- Personalised videos of parent-child interactions at home,
- Group participation
- Group discussion
- Home work strategies each week to try
Parents are encouraged to think about their child’s sensory preferences, learning styles and how and why their child communicates. Parents are also trained to identify their child’s stage of communication.
Many of our therapists are trained in this approach and can support you in developing your child’s communication. For information on how we can help, get in touch with one of our therapists today.
“The Lidcombe Program is a behavioural treatment for children who stutter who are younger than 6 years. It may be suitable for some older children. The treatment is administered by a parent or carer in the child’s everyday environment. Parents learn how to do the treatment during weekly visits to the speech-language pathologist. During these visits, the speech-language pathologist teaches the parent by demonstrating various features of the treatment, observing the parent do the treatment, and giving parents feedback about how they are going with the treatment. This parent training is essential, because it is the speech-language pathologist’s responsibility to ensure that the treatment is done appropriately and is a positive experience for the child and the family.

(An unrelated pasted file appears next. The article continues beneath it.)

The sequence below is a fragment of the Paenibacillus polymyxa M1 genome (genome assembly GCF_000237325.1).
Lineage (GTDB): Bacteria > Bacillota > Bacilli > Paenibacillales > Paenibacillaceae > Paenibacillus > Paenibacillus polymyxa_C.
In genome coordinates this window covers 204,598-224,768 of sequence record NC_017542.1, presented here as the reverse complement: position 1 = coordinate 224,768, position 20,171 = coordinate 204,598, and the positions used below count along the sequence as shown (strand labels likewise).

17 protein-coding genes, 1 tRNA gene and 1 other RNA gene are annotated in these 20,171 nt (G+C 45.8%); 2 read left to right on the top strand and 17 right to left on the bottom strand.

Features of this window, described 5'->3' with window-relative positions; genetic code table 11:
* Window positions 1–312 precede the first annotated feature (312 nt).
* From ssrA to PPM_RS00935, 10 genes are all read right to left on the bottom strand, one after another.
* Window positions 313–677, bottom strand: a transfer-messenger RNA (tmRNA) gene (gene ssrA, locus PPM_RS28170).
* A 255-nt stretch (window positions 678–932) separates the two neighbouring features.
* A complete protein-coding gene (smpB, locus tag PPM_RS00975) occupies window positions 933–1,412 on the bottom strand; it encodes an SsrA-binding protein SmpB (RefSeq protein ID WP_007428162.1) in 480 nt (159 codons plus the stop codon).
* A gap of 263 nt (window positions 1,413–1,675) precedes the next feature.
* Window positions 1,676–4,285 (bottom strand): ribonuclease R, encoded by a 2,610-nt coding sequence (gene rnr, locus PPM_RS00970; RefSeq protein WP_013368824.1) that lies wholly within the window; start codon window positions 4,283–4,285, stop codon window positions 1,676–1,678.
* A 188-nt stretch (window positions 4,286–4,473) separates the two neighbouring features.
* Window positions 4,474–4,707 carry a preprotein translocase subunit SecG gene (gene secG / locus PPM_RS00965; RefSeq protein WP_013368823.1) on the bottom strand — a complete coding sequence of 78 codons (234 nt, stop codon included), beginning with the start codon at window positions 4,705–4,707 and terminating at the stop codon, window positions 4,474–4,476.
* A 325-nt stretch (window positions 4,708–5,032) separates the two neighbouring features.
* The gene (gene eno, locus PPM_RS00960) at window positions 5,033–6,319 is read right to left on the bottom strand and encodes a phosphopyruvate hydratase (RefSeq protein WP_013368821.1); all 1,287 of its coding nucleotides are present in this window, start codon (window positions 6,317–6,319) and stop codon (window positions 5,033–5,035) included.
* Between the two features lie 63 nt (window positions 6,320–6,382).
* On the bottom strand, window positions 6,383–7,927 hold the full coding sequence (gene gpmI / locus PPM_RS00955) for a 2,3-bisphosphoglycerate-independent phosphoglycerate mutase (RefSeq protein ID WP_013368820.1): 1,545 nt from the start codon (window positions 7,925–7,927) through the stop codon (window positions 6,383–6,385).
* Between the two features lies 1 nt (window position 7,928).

The treatment is direct. This means that it involves the parent commenting directly about the child’s speech. This parent feedback needs to be generally positive. The parent comments primarily when the child speaks without stuttering and only occasionally when the child stutters. The parent does not comment on the child’s speech all the time, but chooses specific times during the day during which to give the child feedback.